Cooks Wanted, No Carvers

The specialty pumpkins are coming along nicely. They need a few more weeks to fully mature, and for the rinds to harden for better storage. Folks might think a plain orange pumpkin is the only option. Not true, three specialty pumpkin varieties are available from our farm that are surprisingly useful in the kitchen. Here’s the line-up – Marina Di Chioggia, Long Island Cheese and Jarrahdale (front to back).

All of them are edible. They are winter squash more than pumpkins (sorry pumpkin carvers but these pumpkins aren’t for you).  For the cooks out there, these pumpkins can be oven roasted, or sauteed in a skillet, or use in soups or stews. We came up with some great recipes to help these yummy “pumpkins” find their way to your kitchens. And a big plus is that these pumpkins can be stored in a cool room of your house for most of the winter for future use.

For pumpkin pie, we recommend the Long Island Cheese which is a “moschata” pumpkin. It is better than the “pepo” pumpkin like the standard Halloween pumpkins. Halloween pumpkins often cook up stringy and watery. Long Island Cheese pumpkins are brighter orange, higher in nutrients and sugars, always smooth grained and have a denser flesh that will result in a better custard. Use your favorite pumpkin pie recipe.  Here’s ours:  started by quartering and seeding. We oven roast to cook the pumpkin at 400 degrees for 45 minutes. Then,  peel the pumpkin after it cools and puree in a blender or food processor.  From there, the recipe: For every 2 cups of pureed pumpkin add 1 1/2 tsp. of cinnamon, 1/2 tsp. of ginger, 1/4 tsp. cloves and 1/2 tsp of salt. Next, add your custard ingredients: 2 eggs, 1 can of evaporated milk (or 1 cup of whole milk or light cream) and 3/4 cup sugar. Everything should be nice and blended.  Pour into a deep unbaked pie crust. Bake in a preheated 350° F oven for 45 minutes to an hour depending on your oven and the depth of your pie. Check for firmness toward the end of the baking time, but don’t let the pumpkin filling over cook or scorch. We found this to be very tasty, creamy, with the right amount of sweetness and pumpkin flavor.   Add of your favorite whipped topping.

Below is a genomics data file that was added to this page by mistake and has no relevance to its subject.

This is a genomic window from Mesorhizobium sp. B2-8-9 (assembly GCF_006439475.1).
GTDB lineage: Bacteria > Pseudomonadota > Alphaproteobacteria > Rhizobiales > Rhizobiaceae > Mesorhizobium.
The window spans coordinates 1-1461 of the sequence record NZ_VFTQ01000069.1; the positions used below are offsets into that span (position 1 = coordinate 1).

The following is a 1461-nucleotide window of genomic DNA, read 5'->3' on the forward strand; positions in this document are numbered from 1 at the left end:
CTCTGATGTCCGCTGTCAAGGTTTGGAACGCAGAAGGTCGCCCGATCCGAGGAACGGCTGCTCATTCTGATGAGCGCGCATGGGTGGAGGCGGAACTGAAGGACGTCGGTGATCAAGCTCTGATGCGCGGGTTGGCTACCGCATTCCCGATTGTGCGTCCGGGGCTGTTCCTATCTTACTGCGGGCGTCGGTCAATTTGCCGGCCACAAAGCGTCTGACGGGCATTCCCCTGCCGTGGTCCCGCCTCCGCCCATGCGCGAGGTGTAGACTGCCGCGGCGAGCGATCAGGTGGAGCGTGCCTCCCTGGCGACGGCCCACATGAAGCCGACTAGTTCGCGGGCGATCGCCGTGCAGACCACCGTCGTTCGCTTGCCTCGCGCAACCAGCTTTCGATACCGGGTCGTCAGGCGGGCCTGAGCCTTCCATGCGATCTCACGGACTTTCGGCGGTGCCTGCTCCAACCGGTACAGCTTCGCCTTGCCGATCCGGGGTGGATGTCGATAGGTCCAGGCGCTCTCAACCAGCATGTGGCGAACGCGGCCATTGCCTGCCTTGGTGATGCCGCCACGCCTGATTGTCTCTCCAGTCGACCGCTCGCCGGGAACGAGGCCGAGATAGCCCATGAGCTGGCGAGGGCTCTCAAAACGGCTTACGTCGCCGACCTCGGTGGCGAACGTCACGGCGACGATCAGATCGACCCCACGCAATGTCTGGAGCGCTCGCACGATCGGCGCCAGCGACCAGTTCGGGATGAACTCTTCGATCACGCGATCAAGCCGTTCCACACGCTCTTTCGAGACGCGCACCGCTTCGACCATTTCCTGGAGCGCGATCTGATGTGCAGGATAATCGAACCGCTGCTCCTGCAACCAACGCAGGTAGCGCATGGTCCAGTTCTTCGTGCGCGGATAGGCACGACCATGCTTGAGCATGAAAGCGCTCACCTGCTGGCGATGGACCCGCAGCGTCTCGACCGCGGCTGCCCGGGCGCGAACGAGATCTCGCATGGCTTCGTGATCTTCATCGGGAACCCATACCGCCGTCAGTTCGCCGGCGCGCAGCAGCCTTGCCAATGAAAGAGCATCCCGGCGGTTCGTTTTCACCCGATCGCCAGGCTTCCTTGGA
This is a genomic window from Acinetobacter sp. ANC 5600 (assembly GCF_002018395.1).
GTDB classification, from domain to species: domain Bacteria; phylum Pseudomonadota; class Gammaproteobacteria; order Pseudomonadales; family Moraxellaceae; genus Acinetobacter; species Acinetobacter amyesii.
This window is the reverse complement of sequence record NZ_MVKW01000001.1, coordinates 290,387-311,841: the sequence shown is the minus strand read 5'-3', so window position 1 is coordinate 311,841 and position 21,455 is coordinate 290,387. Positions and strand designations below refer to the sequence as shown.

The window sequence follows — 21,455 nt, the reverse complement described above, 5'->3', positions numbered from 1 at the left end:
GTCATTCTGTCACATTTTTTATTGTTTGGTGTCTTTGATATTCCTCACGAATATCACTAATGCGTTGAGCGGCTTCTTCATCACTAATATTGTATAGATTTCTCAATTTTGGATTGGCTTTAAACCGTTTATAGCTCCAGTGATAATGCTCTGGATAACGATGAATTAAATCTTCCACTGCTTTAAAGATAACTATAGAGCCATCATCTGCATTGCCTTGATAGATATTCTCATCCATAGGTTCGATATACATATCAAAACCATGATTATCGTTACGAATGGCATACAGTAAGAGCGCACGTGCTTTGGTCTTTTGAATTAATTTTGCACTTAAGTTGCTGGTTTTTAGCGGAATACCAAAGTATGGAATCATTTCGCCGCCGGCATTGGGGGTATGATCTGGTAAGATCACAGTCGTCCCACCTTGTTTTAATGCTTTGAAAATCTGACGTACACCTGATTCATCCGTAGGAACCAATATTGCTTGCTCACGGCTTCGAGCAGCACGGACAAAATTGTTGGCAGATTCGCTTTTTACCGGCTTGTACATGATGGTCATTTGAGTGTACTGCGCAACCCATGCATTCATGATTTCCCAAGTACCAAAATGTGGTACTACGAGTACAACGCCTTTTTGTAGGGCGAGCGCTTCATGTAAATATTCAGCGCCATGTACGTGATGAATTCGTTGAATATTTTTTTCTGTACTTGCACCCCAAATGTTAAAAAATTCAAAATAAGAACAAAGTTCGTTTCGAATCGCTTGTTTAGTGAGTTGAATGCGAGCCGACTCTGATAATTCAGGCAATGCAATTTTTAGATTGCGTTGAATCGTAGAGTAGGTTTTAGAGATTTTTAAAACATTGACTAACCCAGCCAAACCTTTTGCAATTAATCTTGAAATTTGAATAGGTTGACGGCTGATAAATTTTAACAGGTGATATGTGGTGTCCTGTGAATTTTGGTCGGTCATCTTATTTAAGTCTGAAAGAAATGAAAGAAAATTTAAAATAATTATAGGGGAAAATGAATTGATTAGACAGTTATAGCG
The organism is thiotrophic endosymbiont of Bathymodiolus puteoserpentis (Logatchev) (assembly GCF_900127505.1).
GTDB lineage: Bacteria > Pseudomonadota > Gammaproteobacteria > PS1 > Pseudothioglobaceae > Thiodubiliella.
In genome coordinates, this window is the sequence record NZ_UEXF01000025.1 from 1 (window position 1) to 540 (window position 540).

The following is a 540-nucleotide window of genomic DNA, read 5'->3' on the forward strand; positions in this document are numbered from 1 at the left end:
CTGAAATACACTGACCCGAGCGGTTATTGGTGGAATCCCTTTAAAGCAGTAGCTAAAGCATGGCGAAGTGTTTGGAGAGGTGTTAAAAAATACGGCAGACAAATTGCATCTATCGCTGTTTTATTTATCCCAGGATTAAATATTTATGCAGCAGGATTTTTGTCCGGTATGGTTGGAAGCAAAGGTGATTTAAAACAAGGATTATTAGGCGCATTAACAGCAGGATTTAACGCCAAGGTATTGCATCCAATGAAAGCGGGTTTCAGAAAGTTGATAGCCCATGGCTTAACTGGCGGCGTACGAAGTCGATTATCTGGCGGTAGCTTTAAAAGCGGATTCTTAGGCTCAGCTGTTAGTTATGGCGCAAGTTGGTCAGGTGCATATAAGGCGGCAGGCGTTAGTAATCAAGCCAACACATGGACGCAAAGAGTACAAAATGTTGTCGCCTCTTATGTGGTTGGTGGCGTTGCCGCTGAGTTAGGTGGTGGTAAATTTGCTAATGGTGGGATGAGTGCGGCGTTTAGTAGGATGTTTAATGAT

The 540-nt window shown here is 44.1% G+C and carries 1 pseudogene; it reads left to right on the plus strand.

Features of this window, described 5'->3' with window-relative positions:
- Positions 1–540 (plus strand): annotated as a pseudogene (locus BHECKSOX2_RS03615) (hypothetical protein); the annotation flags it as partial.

The Jarrahdale has a hard, thick rind, which gives it a very long storage keep time. It can keep on the shelf all most as long as a twinkie. So, what can you use it for? Here’s a favorite Jarrahdale recipe:

Jarrahdale Mashed Potatoes with Garlic and Horseradish

Jarrahdales have a light and fresh flavor and cook up very well with the potatoes. The garlic and horseradish give a zing that spices up this old favorite.

  • 1 Jarrahdale Pumpkin
  • 8 Russian Banana potatoes
  • 4 cloves garlic, diced
  • 1/4 C butter
  • 1/4 C cream
  • 1/4 C chopped horseradish
  • salt and pepper to taste
  • Parmesan cheese to taste

Heat Jarrahdale at 250 in per-heated oven for 25 minutes. Let cool, halve and scoop seeds out of both halves. Then scoop out flesh from of one of the halves and save the other pumpkin halve. Microwave potatoes with holes poked in them for about 12 minutes. Skin potatoes if desired and then dice them. Add potatoes, squash, cream and butter to a pot on medium heat. Mash as the potatoes cook down and become tender, about 25 minutes. Add more cream if the potatoes become stiff or dry. Add garlic, horseradish, salt and pepper. Cook for another 5 – 10 minutes. Serve in the saved Jarrahdale Pumpkin half and top with Parmesan cheese.

The Marina Di Chioggia can be used to make Gnocchi which is an traditional Italian pasta recipe. We’re getting the Gnocchi recipe directions from Butch Davis to share in a future post.

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About wooleylot

Garlic Farmer
This entry was posted in Farm News, Field Notes, Marketing and tagged , , , . Bookmark the permalink.

One Response to Cooks Wanted, No Carvers

  1. Pingback: Growing Specialty Crops | Wooleylot's Blog

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